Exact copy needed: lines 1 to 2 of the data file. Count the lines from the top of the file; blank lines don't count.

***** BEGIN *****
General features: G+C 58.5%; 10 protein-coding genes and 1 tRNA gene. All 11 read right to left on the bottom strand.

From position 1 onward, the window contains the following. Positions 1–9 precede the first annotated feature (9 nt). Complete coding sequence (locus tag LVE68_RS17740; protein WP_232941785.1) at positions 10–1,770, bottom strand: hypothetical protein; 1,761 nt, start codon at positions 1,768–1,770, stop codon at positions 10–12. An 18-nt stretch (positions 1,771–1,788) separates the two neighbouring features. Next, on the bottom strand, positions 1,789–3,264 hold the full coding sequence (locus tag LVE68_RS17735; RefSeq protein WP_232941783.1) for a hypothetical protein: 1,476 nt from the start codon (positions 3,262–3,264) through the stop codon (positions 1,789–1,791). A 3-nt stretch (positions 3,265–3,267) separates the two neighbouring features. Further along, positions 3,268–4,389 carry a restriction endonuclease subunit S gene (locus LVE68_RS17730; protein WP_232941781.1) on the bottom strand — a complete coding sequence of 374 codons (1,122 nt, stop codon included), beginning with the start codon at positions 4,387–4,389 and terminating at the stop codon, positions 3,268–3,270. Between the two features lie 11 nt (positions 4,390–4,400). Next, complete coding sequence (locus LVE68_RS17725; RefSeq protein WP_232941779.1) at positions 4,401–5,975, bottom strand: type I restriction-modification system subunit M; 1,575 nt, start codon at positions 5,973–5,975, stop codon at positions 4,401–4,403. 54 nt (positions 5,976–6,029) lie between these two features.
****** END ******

General features: G+C 58.5%; 10 protein-coding genes and 1 tRNA gene. All 11 read right to left on the bottom strand.

From position 1 onward, the window contains the following. Positions 1–9 precede the first annotated feature (9 nt). Complete coding sequence (locus tag LVE68_RS17740; protein WP_232941785.1) at positions 10–1,770, bottom strand: hypothetical protein; 1,761 nt, start codon at positions 1,768–1,770, stop codon at positions 10–12. An 18-nt stretch (positions 1,771–1,788) separates the two neighbouring features. Next, on the bottom strand, positions 1,789–3,264 hold the full coding sequence (locus tag LVE68_RS17735; RefSeq protein WP_232941783.1) for a hypothetical protein: 1,476 nt from the start codon (positions 3,262–3,264) through the stop codon (positions 1,789–1,791). A 3-nt stretch (positions 3,265–3,267) separates the two neighbouring features. Further along, positions 3,268–4,389 carry a restriction endonuclease subunit S gene (locus LVE68_RS17730; protein WP_232941781.1) on the bottom strand — a complete coding sequence of 374 codons (1,122 nt, stop codon included), beginning with the start codon at positions 4,387–4,389 and terminating at the stop codon, positions 3,268–3,270. Between the two features lie 11 nt (positions 4,390–4,400). Next, complete coding sequence (locus LVE68_RS17725; RefSeq protein WP_232941779.1) at positions 4,401–5,975, bottom strand: type I restriction-modification system subunit M; 1,575 nt, start codon at positions 5,973–5,975, stop codon at positions 4,401–4,403. 54 nt (positions 5,976–6,029) lie between these two features.